Cabbie Poses as Internet Expert in BBC Mixup

The BBC has admitted it was taken for a ride by a cabbie. The network has apologized to its viewers for a studio mix up that resulted in a cab driver appearing on live television as an expert on Internet music downloads.

"We interviewed the wrong person," a British Broadcasting Corp. spokeswoman said Monday while speaking on condition of anonymity in line with company policy. "We apologize to viewers for any confusion."

The case of mistaken identity occurred on May 8 — the day Britain's High Court awarded Apple Computer a victory in a lawsuit against Apple Corps, The Beatles' commercial arm.

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In a reaction piece to the verdict that is now circulating widely on the Internet, BBC News 24 consumer affairs correspondent Karen Bowerman ostensibly welcomed computer expert Guy Kewney.

As Bowerman introduced the apparent expert, there's a moment when the still unidentified driver realized the mistake. He scrunched his face up in a grimace and in panic tried to open his mouth as if to explain.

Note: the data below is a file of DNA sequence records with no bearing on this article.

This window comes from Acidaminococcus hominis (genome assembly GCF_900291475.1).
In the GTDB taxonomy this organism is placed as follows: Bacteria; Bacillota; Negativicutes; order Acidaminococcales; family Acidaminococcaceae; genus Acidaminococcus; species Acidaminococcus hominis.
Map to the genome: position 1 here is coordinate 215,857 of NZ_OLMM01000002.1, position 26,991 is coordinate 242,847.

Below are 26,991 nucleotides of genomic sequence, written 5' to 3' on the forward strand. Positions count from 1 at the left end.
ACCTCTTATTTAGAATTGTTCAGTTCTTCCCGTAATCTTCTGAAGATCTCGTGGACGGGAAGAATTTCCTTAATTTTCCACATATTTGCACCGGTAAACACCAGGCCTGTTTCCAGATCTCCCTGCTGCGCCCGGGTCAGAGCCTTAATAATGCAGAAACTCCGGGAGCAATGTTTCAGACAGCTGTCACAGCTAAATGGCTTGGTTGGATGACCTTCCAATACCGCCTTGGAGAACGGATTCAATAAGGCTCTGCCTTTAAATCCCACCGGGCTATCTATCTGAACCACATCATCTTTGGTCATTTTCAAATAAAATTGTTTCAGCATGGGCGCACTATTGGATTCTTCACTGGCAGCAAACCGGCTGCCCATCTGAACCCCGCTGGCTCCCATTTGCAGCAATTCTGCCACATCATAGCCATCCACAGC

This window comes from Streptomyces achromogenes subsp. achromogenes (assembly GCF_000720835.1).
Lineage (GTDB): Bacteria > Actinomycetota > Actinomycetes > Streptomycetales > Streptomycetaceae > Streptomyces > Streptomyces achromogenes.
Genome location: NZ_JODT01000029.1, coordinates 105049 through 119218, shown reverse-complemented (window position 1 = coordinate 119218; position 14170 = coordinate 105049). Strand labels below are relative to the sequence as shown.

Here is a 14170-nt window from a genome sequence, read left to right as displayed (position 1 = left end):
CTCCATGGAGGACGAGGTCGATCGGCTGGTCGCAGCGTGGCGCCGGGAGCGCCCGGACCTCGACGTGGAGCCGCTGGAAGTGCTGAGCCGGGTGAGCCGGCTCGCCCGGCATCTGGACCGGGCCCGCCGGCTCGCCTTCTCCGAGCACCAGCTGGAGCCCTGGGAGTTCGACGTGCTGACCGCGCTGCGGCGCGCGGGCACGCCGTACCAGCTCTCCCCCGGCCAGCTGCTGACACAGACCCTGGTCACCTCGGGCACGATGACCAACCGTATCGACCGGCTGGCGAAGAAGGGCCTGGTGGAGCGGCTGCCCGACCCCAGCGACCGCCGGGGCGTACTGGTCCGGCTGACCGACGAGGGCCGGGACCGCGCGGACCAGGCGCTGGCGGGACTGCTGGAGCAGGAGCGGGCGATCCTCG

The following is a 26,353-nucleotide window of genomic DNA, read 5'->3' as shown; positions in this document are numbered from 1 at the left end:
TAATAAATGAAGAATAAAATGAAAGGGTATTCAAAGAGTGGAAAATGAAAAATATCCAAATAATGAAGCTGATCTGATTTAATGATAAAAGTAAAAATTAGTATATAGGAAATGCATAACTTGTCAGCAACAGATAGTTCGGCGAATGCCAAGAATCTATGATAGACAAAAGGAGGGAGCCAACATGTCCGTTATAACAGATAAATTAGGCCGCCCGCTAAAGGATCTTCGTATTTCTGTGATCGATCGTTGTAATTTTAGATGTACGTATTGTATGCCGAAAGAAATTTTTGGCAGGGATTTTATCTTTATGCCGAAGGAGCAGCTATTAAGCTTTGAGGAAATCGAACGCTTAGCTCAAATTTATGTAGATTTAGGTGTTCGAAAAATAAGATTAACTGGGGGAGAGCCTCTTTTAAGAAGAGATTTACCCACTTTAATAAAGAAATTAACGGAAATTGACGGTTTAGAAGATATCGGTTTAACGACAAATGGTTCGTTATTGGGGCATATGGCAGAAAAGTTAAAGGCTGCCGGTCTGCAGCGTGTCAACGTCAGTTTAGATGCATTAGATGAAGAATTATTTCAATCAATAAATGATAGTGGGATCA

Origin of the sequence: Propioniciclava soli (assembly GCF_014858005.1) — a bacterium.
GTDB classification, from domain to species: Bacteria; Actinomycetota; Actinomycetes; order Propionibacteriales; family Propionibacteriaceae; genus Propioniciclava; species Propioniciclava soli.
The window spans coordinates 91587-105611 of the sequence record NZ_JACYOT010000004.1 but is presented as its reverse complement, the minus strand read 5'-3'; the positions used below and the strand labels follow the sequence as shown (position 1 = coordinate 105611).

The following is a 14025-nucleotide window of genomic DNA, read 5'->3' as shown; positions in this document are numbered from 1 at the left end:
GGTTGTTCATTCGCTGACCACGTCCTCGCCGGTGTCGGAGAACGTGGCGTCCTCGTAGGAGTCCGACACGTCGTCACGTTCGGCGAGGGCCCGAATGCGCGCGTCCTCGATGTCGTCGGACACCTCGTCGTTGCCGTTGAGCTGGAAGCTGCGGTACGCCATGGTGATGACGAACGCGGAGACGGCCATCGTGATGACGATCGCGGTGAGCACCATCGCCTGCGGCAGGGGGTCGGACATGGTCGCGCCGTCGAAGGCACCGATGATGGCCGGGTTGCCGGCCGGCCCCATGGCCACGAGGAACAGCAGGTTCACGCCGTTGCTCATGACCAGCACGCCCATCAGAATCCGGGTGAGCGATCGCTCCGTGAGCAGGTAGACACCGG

"Were you suprised by this verdict today?" Bowerman asked.

"I'm very surprised to see the verdict come on me because I was not expecting that," he said in a heavy French accent, blinking in the studio lights. "When I came, they told me something else."

Growing more confident, he gamely went on to deliver his opinion on the future of music downloads following the landmark verdict.

Meanwhile, the real Kewney, who was waiting to be taken to the studio, looked up on a monitor and found another man ensconced in the interviewee's chair.

"What would you feel, if while you were sitting in that rather chilly reception area, you suddenly saw yourself not sitting in reception, but live, on TV? A bit surprised?" Kewney wrote on his Web log.

Kewney, who could not be reached for comment Monday, said on his blog that he was amused at first — but then considered that viewers would think he did not know his subject, hurting his reputation.

Though the BBC did not elaborate on how the mistake occurred, Kewney wrote in his blog that a studio manager, "wringing his hands as if he wanted to suddenly take the day off, retrospectively," had called the reception area — rather than the stage door — and was told the Kewney was there.

Producers apparently realized by the end of the interview that something had gone wrong — and, after they had gone off the air, asked the cabbie if there was a problem.

"He said: 'Well, it was OK, but I was a bit rushed,' Kewney wrote on his blog.